In the first step, the user connects to one of the target resources and enters the username and password. These target resources can be virtual servers, VPN gateways, databases and network devices.
In the second step, the target host that the user connects to, checks the information of the user requesting privileged access with the defined authentication server. The authentication server then requests a second authentication via MFA.
In the third step, the MFA system generates a secure code for single-use only. Then, it sends the secure code it creates to the user via secondary authentication tools (e-mail, SMS, mobile), or the user creates the same secure code offline with the help of their smartphone.
In the fourth step, the user enters the secure code. The secure code is usually generated to be reset in 30 seconds.
In step five, the target host sends the secure code to the MFA administrator.
In the last step, the system checks whether the secure code is valid. If it's valid, access is granted.
What Are the Benefits of Multi-Factor Authentication?
Multi-Factor Authentication is very important for organizations to have an advanced Privileged Access Management system. MFA, which protects sensitive data owned by organizations by controlling privileged access requests and helps prevent data breaches, also makes it easier to keep up with the transformation of the business world.
Nowadays, when remote access methods come to the fore and many organizations have adopted the remote working model, MFA enables organizations to take precautions against cyber attackers trying to infiltrate their IT infrastructures. Multi-Factor Authentication, which also makes password management more secure, manages to provide end-to-end data security in the remote working model, where access control is more difficult.
It is possible to summarize the main benefits of Multi-Factor Authentication method as follows:
MFA helps protect vital resources and critical data by reducing the likelihood of cyber attacks such as identity theft, phishing and online fraud.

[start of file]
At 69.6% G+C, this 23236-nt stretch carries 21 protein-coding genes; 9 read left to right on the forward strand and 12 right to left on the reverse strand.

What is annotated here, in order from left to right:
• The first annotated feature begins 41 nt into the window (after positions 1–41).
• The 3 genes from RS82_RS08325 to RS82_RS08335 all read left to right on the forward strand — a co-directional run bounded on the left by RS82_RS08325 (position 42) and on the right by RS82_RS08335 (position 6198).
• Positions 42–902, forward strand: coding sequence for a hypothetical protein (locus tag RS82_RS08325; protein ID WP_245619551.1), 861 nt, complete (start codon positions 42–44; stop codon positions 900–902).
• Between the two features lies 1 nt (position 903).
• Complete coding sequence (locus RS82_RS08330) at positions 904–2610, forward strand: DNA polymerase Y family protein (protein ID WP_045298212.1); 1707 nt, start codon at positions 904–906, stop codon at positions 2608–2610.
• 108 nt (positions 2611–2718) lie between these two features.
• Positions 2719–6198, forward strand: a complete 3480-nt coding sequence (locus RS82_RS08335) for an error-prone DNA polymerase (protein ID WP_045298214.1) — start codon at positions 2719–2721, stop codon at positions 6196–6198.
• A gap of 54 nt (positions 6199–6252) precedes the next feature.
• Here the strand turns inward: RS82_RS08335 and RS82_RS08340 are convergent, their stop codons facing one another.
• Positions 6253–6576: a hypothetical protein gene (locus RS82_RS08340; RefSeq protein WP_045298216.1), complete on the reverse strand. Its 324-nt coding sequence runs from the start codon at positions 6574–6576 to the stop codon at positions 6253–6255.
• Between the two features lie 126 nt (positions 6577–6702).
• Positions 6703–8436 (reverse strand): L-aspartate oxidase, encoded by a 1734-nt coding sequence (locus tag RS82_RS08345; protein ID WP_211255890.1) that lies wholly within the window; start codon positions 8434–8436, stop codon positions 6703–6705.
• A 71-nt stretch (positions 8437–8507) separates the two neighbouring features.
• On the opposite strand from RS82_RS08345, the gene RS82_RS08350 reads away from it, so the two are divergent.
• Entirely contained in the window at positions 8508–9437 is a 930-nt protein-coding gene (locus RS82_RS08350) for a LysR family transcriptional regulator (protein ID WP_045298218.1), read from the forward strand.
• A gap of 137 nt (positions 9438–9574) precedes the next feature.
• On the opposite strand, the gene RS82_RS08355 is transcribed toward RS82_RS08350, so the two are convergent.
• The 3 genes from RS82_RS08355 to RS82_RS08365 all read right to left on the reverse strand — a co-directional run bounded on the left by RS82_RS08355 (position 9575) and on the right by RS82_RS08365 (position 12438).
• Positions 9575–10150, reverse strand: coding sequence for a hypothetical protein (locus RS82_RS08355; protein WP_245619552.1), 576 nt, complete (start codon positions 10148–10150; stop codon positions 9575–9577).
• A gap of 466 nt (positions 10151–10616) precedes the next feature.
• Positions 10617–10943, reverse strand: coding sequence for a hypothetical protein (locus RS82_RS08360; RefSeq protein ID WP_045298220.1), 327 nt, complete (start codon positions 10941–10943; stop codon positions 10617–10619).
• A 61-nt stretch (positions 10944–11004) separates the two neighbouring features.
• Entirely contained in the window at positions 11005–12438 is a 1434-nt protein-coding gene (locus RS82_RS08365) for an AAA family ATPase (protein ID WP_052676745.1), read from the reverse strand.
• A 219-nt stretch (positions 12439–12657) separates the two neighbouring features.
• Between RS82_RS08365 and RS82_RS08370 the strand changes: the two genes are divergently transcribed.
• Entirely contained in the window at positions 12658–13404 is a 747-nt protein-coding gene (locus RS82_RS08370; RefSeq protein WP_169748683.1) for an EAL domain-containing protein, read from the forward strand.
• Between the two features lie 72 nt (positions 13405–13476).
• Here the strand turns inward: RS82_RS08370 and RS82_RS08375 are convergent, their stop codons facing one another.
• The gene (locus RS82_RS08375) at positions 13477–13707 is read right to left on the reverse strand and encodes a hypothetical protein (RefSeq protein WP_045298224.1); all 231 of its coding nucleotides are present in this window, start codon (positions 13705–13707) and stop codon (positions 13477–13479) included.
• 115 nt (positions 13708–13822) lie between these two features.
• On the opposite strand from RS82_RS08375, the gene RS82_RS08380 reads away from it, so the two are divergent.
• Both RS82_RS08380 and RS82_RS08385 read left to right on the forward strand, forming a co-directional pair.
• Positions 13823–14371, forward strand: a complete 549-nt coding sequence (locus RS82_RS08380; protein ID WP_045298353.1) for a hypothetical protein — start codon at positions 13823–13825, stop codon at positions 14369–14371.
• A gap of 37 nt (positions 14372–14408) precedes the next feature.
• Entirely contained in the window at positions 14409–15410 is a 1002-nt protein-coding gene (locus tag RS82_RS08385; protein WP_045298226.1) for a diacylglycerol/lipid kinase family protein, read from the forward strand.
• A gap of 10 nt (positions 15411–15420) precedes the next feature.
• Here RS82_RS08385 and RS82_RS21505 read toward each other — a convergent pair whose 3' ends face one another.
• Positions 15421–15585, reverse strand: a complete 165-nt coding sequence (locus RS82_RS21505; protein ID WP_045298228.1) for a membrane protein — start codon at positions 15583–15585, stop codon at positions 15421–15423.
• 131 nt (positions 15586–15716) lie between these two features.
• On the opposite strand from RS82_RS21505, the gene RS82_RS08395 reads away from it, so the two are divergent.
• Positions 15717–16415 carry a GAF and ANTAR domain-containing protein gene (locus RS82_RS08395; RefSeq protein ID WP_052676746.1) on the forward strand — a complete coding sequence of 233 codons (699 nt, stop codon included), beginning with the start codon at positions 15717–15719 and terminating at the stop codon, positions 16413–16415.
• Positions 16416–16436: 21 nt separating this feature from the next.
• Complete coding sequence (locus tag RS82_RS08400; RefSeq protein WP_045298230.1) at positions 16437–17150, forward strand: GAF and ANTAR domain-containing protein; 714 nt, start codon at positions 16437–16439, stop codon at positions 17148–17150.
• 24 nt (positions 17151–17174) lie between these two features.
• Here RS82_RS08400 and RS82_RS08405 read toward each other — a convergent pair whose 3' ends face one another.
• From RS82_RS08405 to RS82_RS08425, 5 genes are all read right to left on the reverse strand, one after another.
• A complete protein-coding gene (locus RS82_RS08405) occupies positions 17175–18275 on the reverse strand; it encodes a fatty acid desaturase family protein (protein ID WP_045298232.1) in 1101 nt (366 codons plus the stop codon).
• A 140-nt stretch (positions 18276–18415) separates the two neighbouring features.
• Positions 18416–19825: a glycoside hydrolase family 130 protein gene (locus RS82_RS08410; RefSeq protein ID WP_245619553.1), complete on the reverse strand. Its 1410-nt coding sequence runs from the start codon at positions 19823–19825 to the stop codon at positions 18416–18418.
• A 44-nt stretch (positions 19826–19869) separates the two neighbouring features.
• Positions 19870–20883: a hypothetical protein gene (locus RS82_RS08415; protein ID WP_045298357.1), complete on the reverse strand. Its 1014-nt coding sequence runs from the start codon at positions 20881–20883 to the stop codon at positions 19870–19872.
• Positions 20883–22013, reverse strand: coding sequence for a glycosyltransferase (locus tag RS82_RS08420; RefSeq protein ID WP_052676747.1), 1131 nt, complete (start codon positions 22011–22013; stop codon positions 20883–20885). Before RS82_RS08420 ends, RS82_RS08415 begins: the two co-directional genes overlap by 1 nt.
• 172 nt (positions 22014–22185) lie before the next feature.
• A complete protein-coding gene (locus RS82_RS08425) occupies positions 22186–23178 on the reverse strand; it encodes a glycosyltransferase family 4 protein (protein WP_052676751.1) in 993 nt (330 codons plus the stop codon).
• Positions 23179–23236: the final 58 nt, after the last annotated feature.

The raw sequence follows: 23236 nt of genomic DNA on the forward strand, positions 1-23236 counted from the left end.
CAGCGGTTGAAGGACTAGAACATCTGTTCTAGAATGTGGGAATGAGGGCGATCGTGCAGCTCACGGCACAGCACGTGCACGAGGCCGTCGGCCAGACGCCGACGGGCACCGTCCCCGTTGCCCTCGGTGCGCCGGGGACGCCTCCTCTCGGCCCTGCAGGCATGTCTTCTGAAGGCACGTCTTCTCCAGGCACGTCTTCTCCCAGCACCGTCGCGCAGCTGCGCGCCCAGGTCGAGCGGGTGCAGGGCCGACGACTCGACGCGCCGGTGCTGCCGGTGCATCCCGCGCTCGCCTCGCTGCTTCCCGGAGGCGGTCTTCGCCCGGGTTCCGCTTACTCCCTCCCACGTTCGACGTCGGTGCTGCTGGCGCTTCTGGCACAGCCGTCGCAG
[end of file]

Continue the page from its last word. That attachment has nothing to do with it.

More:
Passwords you share with your colleagues become unusable if you use the MFA method and this significantly increases data security.
It provides a high level of security even if the secure code is weak or the secure code has not expired.
It uses location-based authentication and time restriction methods for secure access. Thus, multiple verification processes can be requested from users simultaneously.
It allows users to define different types of cyber attack vectors and security levels. Thus, organizations can make new investments to improve the security of their IT infrastructure.
It also supports the transmission of the single-use secure code to the devices of the users, which enables the secondary verification process.
Multi-Factor Authentication takes advantage of out-of-band authentication methods. In this method, the user's information is subjected to secondary verification via a secure code sent over an independent communication tunnel (e-mail or SMS).
If you want to use an advanced PAM product that includes a Multi-Factor Authentication solution, you can review our Privileged Access Management product, SingleConnect which is shown among the most comprehensive PAM solutions in the world by being included in the Omdia Universe: Selecting a Privileged Access Management Solution, 2021–22 Report, facilitates the protection of critical data by providing end-to-end data and access security with all its modules, especially MFA. Thus, data breach cases can be safely prevented. As part of the Single Connect product family, MFA plays an important role in the protection of authorized accounts and sensitive data, helping you create a high-level control mechanism.
If you have questions about Multi-Factor Authentication and want to learn the benefits of our product in detail for your organization, you can contact our expert team members.